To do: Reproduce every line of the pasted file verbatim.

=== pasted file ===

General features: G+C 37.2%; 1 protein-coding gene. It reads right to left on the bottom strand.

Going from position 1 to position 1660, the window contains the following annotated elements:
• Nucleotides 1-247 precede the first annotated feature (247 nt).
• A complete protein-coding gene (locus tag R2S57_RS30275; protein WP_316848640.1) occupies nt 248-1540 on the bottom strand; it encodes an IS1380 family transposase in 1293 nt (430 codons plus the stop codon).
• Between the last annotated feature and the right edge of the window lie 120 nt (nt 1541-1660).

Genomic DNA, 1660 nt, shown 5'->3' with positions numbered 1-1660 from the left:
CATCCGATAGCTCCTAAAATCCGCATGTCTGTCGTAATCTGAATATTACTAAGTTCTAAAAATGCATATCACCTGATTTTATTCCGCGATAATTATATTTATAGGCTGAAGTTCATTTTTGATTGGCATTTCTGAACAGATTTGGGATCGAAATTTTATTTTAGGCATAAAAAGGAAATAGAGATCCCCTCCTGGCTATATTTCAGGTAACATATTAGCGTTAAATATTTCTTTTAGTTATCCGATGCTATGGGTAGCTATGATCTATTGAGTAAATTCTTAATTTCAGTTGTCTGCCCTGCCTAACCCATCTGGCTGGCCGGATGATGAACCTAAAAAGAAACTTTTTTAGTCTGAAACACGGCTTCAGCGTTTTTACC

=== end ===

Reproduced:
General features: G+C 37.2%; 1 protein-coding gene. It reads right to left on the bottom strand.

Going from position 1 to position 1660, the window contains the following annotated elements:
• Nucleotides 1-247 precede the first annotated feature (247 nt).
• A complete protein-coding gene (locus tag R2S57_RS30275; protein WP_316848640.1) occupies nt 248-1540 on the bottom strand; it encodes an IS1380 family transposase in 1293 nt (430 codons plus the stop codon).
• Between the last annotated feature and the right edge of the window lie 120 nt (nt 1541-1660).

Genomic DNA, 1660 nt, shown 5'->3' with positions numbered 1-1660 from the left:
CATCCGATAGCTCCTAAAATCCGCATGTCTGTCGTAATCTGAATATTACTAAGTTCTAAAAATGCATATCACCTGATTTTATTCCGCGATAATTATATTTATAGGCTGAAGTTCATTTTTGATTGGCATTTCTGAACAGATTTGGGATCGAAATTTTATTTTAGGCATAAAAAGGAAATAGAGATCCCCTCCTGGCTATATTTCAGGTAACATATTAGCGTTAAATATTTCTTTTAGTTATCCGATGCTATGGGTAGCTATGATCTATTGAGTAAATTCTTAATTTCAGTTGTCTGCCCTGCCTAACCCATCTGGCTGGCCGGATGATGAACCTAAAAAGAAACTTTTTTAGTCTGAAACACGGCTTCAGCGTTTTTACC